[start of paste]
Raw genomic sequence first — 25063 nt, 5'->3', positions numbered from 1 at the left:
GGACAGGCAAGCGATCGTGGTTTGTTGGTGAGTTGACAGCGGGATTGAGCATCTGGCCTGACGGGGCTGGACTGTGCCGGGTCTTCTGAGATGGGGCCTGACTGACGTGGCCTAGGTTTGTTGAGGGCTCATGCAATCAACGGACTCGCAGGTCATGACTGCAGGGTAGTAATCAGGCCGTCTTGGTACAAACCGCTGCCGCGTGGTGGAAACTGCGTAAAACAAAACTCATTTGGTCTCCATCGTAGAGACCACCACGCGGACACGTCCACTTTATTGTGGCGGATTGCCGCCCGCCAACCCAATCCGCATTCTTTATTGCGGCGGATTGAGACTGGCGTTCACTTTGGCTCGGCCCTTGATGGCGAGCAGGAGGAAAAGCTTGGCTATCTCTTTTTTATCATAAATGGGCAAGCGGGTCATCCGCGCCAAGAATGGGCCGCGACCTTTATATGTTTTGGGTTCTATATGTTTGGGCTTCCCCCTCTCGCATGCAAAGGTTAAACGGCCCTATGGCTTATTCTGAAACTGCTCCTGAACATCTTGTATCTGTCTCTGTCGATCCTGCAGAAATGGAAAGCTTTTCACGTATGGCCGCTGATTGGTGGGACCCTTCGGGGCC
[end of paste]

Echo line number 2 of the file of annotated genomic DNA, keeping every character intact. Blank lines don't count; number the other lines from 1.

GGACAGGCAAGCGATCGTGGTTTGTTGGTGAGTTGACAGCGGGATTGAGCATCTGGCCTGACGGGGCTGGACTGTGCCGGGTCTTCTGAGATGGGGCCTGACTGACGTGGCCTAGGTTTGTTGAGGGCTCATGCAATCAACGGACTCGCAGGTCATGACTGCAGGGTAGTAATCAGGCCGTCTTGGTACAAACCGCTGCCGCGTGGTGGAAACTGCGTAAAACAAAACTCATTTGGTCTCCATCGTAGAGACCACCACGCGGACACGTCCACTTTATTGTGGCGGATTGCCGCCCGCCAACCCAATCCGCATTCTTTATTGCGGCGGATTGAGACTGGCGTTCACTTTGGCTCGGCCCTTGATGGCGAGCAGGAGGAAAAGCTTGGCTATCTCTTTTTTATCATAAATGGGCAAGCGGGTCATCCGCGCCAAGAATGGGCCGCGACCTTTATATGTTTTGGGTTCTATATGTTTGGGCTTCCCCCTCTCGCATGCAAAGGTTAAACGGCCCTATGGCTTATTCTGAAACTGCTCCTGAACATCTTGTATCTGTCTCTGTCGATCCTGCAGAAATGGAAAGCTTTTCACGTATGGCCGCTGATTGGTGGGACCCTTCGGGGCC